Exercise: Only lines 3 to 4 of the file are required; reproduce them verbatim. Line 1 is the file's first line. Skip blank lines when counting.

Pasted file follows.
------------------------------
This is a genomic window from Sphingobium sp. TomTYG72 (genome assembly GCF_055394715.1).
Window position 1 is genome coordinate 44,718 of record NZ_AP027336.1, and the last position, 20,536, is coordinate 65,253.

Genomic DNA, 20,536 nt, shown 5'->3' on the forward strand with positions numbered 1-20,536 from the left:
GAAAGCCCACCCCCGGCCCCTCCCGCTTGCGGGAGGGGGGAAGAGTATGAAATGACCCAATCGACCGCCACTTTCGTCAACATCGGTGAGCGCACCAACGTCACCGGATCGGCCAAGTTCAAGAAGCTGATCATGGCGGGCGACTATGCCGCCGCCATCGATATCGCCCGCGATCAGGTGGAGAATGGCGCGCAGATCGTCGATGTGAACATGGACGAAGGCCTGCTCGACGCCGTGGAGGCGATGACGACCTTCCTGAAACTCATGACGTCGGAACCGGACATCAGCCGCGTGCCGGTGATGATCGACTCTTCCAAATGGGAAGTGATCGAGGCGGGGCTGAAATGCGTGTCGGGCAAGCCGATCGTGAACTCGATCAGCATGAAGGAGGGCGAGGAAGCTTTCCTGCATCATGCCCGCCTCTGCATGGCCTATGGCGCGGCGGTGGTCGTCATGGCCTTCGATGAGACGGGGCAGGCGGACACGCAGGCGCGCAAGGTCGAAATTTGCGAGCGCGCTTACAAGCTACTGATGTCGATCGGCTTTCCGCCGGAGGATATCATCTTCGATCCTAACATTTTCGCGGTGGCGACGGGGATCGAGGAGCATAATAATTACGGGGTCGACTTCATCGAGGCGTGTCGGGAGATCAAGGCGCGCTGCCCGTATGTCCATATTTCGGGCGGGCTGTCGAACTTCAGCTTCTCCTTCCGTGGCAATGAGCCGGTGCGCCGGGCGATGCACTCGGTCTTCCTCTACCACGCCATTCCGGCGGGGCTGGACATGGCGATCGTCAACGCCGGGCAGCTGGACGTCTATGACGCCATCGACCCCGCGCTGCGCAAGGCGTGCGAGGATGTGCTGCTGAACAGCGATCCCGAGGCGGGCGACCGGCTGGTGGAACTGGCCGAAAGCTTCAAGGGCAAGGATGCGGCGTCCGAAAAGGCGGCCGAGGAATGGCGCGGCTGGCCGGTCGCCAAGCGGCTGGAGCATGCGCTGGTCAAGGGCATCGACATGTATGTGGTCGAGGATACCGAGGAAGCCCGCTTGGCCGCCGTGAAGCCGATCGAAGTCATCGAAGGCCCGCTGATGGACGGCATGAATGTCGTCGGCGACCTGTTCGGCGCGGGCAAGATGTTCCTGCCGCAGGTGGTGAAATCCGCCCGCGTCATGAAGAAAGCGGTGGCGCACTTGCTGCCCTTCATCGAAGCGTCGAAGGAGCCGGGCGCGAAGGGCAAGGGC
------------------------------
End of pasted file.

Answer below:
Genomic DNA, 20,536 nt, shown 5'->3' on the forward strand with positions numbered 1-20,536 from the left:
GAAAGCCCACCCCCGGCCCCTCCCGCTTGCGGGAGGGGGGAAGAGTATGAAATGACCCAATCGACCGCCACTTTCGTCAACATCGGTGAGCGCACCAACGTCACCGGATCGGCCAAGTTCAAGAAGCTGATCATGGCGGGCGACTATGCCGCCGCCATCGATATCGCCCGCGATCAGGTGGAGAATGGCGCGCAGATCGTCGATGTGAACATGGACGAAGGCCTGCTCGACGCCGTGGAGGCGATGACGACCTTCCTGAAACTCATGACGTCGGAACCGGACATCAGCCGCGTGCCGGTGATGATCGACTCTTCCAAATGGGAAGTGATCGAGGCGGGGCTGAAATGCGTGTCGGGCAAGCCGATCGTGAACTCGATCAGCATGAAGGAGGGCGAGGAAGCTTTCCTGCATCATGCCCGCCTCTGCATGGCCTATGGCGCGGCGGTGGTCGTCATGGCCTTCGATGAGACGGGGCAGGCGGACACGCAGGCGCGCAAGGTCGAAATTTGCGAGCGCGCTTACAAGCTACTGATGTCGATCGGCTTTCCGCCGGAGGATATCATCTTCGATCCTAACATTTTCGCGGTGGCGACGGGGATCGAGGAGCATAATAATTACGGGGTCGACTTCATCGAGGCGTGTCGGGAGATCAAGGCGCGCTGCCCGTATGTCCATATTTCGGGCGGGCTGTCGAACTTCAGCTTCTCCTTCCGTGGCAATGAGCCGGTGCGCCGGGCGATGCACTCGGTCTTCCTCTACCACGCCATTCCGGCGGGGCTGGACATGGCGATCGTCAACGCCGGGCAGCTGGACGTCTATGACGCCATCGACCCCGCGCTGCGCAAGGCGTGCGAGGATGTGCTGCTGAACAGCGATCCCGAGGCGGGCGACCGGCTGGTGGAACTGGCCGAAAGCTTCAAGGGCAAGGATGCGGCGTCCGAAAAGGCGGCCGAGGAATGGCGCGGCTGGCCGGTCGCCAAGCGGCTGGAGCATGCGCTGGTCAAGGGCATCGACATGTATGTGGTCGAGGATACCGAGGAAGCCCGCTTGGCCGCCGTGAAGCCGATCGAAGTCATCGAAGGCCCGCTGATGGACGGCATGAATGTCGTCGGCGACCTGTTCGGCGCGGGCAAGATGTTCCTGCCGCAGGTGGTGAAATCCGCCCGCGTCATGAAGAAAGCGGTGGCGCACTTGCTGCCCTTCATCGAAGCGTCGAAGGAGCCGGGCGCGAAGGGCAAGGGC